Tuesday, April 19, 2016
'Replicate' by Adele Jones
Genre: Young adult crime fiction, medical fiction, contemporary science fiction, Christian/mainstream fiction.
Having read and reviewed Integrate the first book in this trilogy, it was great to get hold of Replicate. After the first book release, I even had an interview with Blaine Colton, the hero and teenage survivor of mitochondrial disease here.
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Blaine Colton is pulled into a chilling conspiracy when he discovers embryonic clones with his name on them.
Suspecting the research has breached ethics agreements, he brings close friends, Sophie and Jett Faraday, in on a scheme to find answers. Immediate threats reveal not everyone is happy about his discovery. The reappearance of an identity from Blaine’s past unsettles him further, and then a crisis fractures his world. Convinced his research objections and the tragic events are linked, Blaine pursues justice. But someone is watching him. Someone wants him dead.
Replicate continues the story of Blaine from Adele Jones' Integrate.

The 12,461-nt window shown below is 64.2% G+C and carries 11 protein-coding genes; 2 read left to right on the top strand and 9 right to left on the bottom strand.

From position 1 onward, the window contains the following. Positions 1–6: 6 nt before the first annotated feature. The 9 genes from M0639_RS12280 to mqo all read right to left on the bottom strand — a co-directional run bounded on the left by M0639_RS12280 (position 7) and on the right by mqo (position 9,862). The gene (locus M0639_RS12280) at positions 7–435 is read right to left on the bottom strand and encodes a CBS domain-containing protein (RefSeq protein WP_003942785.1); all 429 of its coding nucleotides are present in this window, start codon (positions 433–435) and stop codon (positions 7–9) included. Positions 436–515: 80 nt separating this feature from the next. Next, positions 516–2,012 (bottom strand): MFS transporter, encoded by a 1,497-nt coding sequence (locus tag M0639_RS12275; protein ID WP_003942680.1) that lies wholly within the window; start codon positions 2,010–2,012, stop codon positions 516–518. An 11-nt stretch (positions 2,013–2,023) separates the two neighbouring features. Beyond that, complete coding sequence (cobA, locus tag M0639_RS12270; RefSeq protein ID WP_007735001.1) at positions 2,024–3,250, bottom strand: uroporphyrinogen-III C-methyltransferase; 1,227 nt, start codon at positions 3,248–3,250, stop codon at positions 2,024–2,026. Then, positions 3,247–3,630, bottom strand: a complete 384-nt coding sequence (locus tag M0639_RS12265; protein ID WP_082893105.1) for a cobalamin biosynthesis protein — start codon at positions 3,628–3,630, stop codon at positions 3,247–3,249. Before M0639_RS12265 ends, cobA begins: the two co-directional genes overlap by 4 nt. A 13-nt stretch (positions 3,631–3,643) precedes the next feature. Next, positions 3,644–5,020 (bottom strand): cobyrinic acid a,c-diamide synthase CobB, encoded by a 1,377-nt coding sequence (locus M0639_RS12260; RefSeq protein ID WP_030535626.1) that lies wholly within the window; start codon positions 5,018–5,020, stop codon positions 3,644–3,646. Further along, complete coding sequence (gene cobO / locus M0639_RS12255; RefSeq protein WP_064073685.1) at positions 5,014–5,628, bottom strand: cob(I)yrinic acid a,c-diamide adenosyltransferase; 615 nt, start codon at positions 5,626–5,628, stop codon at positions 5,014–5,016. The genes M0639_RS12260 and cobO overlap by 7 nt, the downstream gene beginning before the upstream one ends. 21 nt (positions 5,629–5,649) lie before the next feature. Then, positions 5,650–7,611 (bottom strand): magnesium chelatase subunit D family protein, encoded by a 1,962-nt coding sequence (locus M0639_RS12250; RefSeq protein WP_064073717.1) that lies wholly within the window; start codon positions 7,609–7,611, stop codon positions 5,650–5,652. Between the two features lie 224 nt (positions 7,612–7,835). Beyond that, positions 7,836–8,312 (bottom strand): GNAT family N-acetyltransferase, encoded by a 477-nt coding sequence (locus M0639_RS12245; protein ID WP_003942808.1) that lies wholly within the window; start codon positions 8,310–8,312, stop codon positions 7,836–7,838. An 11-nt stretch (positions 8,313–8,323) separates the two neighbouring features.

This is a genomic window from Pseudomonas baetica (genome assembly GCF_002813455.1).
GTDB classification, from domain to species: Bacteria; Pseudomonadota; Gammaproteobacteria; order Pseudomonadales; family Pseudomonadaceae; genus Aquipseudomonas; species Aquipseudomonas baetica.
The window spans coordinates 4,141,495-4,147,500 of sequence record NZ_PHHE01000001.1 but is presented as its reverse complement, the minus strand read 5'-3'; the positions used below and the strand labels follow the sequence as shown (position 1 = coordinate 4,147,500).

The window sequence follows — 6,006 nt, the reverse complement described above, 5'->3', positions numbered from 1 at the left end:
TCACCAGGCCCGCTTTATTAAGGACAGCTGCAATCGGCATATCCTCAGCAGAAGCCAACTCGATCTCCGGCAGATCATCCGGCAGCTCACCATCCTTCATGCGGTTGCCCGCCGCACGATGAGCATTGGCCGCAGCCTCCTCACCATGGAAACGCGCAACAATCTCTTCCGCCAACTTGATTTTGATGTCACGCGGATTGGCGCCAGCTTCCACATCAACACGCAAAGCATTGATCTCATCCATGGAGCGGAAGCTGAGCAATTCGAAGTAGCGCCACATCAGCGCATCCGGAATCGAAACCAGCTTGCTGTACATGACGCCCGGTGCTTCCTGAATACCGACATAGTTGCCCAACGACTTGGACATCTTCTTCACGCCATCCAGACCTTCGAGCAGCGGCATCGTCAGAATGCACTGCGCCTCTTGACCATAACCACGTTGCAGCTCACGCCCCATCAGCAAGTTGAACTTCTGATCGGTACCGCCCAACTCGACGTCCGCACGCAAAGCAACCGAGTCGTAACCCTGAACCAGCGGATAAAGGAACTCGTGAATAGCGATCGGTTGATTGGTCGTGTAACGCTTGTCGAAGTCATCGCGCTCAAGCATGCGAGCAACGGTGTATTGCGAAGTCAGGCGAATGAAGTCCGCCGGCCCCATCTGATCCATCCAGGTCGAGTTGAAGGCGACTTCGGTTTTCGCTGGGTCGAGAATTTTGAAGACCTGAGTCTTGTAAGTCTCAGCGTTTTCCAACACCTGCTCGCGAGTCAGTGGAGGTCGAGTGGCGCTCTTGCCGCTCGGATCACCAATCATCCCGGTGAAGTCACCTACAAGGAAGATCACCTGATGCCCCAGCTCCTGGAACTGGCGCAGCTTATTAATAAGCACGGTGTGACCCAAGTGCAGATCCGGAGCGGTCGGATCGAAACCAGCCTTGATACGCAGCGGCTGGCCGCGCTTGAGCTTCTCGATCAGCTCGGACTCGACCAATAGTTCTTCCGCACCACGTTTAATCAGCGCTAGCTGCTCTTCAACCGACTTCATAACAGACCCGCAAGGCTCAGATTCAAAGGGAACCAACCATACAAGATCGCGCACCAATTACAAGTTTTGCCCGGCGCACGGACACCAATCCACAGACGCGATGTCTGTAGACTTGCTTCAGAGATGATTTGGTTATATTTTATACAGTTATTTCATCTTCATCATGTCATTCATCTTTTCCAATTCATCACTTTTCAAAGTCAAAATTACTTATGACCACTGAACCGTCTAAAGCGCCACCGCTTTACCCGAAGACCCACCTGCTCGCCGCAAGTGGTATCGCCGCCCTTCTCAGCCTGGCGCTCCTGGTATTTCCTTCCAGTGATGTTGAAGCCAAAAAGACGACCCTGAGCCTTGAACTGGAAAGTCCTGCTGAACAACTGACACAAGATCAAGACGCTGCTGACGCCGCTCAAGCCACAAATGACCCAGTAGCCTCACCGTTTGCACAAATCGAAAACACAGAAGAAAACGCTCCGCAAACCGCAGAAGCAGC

What an ethical can of worms the premise of this story opens. Living human flesh is being harvested for experiments, but even if the ultimate intention is to benefit humanity, does that make it okay? It all comes back to the question of whether one being should be sacrificed for the greater good. In this situation, the even deeper question is whether living entities should be created especially for the purpose of being sacrificed.
For the most part, we experience the story through Blaine's bewildered point of view. He has no idea what exactly is going on within the walls of the medical centre, but once again, it deeply affects his life. It's a medical drama, it's a crime drama, and the lines blur into each other. We know that Blaine, his parents and the Faraday family are totally trustworthy, but as for all the other characters, well they could be anyone's guess!
It might have been good to see Blaine argue the ethical issues with even more fervour. Why was the cloning such a reprehensible deed in his opinion? Taking his stand made the stakes so high and impacted his life so adversely, yet his main objections seemed to be along the lines of, 'That's my genetic material, they didn't ask my permission, and it's illegal.' Several readers might be in favour of cloning for possible far-reaching medical benefits. Would the strength of his argument be enough to convince them that he was right? I guess it depends on each individual reader.
Overall, it's a real nail-biting, fast-moving thriller, with several twists and shock revelations that are impossible to foresee. At one stage I was telling my husband, who'd read the book before me, 'You should have warned me.' With this sort of action to follow, I'm sure whatever happens in the final book, 'Activate' will be bound to astonish and take us off guard.